Under the present government, which famously has as its leader a former grammar school girl, the question of academic selectivity has reared its controversial head once again.
It was once said by Labour’s Angela Rayner that the prime minister has an obsession with grammar schools, perhaps a consequence – so mischief-makers suggest – of her own school having been turned into a mere comprehensive under an education secretary named Margaret Thatcher.
When Ms May came into office she removed from the Department of Education the incumbent secretary of state, Nicky Morgan, whose views on the grammar question were less than positive. Morgan’s successor, Justine Greening, was more supportive of her boss’s plans in public but was well-known to be less enthusiastic in private.
Greening herself got the boot in Theresa May’s botched reshuffle in January 2018. Damian Hinds, the man who took over, is much more committed to the prime minister’s desire to see the number of grammar school places expanded, although Brexit has become so dominant that education policy has largely been shunted to the sidelines.
A row over proposals by the King Edward VI Academy Trust to change the selection policy of its schools has refocussed attention on the grammar debate, just weeks after campaigners warned of efforts to open new grammars by the back door.
The trust, which runs six selective state schools in Birmingham, says it will give priority to disadvantaged children, even if they score less highly in entry exams. The aim is to increase the proportion of entrants who have received free school meals to 25 per cent by September 2020.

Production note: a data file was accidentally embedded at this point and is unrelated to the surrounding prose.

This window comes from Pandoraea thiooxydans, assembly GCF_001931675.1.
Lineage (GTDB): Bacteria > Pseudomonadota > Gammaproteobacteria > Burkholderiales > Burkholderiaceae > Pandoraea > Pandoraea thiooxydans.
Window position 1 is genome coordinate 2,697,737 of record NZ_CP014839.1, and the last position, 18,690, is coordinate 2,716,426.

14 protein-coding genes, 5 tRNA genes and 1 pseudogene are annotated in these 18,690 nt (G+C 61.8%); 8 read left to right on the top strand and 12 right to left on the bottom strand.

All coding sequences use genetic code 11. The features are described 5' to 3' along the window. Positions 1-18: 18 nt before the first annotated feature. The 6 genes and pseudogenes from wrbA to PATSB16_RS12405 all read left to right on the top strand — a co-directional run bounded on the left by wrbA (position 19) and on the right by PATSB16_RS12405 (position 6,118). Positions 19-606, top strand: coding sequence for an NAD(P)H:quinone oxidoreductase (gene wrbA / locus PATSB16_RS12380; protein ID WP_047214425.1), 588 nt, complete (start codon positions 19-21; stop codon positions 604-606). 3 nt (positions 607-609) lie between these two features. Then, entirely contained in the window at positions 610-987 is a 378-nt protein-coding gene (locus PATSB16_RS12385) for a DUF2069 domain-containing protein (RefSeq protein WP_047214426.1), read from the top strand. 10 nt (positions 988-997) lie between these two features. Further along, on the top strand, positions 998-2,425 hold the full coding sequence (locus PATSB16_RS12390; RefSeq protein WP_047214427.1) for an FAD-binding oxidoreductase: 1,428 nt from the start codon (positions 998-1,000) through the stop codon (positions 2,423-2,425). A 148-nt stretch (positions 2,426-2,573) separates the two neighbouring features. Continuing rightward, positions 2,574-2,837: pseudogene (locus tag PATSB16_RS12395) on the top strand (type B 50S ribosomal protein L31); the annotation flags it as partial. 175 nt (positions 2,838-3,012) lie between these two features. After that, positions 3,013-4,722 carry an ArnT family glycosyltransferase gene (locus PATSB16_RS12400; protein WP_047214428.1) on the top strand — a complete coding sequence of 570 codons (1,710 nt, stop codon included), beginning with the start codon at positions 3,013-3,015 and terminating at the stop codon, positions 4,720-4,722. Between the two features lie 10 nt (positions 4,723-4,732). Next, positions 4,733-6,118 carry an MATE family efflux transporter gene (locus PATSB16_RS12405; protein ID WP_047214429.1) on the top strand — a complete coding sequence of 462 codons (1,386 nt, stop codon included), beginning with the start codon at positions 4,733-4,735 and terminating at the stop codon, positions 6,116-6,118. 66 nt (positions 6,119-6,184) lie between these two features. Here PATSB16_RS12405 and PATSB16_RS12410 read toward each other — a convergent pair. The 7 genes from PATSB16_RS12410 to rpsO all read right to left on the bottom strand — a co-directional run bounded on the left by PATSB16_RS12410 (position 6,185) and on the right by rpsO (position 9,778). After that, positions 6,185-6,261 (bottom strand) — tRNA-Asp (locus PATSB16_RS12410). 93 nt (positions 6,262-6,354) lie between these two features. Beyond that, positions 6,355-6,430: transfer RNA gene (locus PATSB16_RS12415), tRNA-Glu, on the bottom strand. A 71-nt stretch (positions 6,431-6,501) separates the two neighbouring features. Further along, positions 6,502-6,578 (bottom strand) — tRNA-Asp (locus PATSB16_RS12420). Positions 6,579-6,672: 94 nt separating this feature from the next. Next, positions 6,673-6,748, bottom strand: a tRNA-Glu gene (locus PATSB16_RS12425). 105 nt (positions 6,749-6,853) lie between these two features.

Many of those who opposed the plan were anxious that the consequence of more poor pupils at the schools would be to relegate the institutions’ status. One parent strikingly complained that her son would be “devastated” to see his school’s position downgraded.
No doubt there are plenty of parents who would be rather less outraged. Nevertheless, this attitude underscores the uncomfortable truth about grammar schools which is that they have become in many cases little more than a racket which allows the middle classes to secure a private school-style education for their children at no cost.
A reliance on the results of the 11-plus exam have long favoured those who can afford to buy private tutoring. Indeed, it has become almost de rigueur in some areas where competition for places is particularly high.
Likewise, the lure of a good, free school very obviously has an impact on house prices, which can further disadvantage children from less well-off families. Indeed, one of the objections to the King Edward VI Academy plans is that changes to school catchment areas might over time lead to nearby housing becoming unaffordable to those on lower incomes. That is indeed a dilemma.
The trust rightly says that the changes are necessary in a city where more than 40 per cent of children are disadvantaged. Whether the new selection policy survives a nascent attempt by opponents to challenge it in the courts remains to be seen.
Ultimately though, the row is a reminder that educational selection – the aim of which is to offer opportunity to all, irrespective of background – all too often benefits those who already enjoy many advantages, and who are in a position to buy more (directly or indirectly).
It has been one of the very few benefits of the Brexit chaos that the prime minister has not been able to turn her ideological views on grammar schools into significant concrete action. Perhaps there is a lesson in there somewhere.
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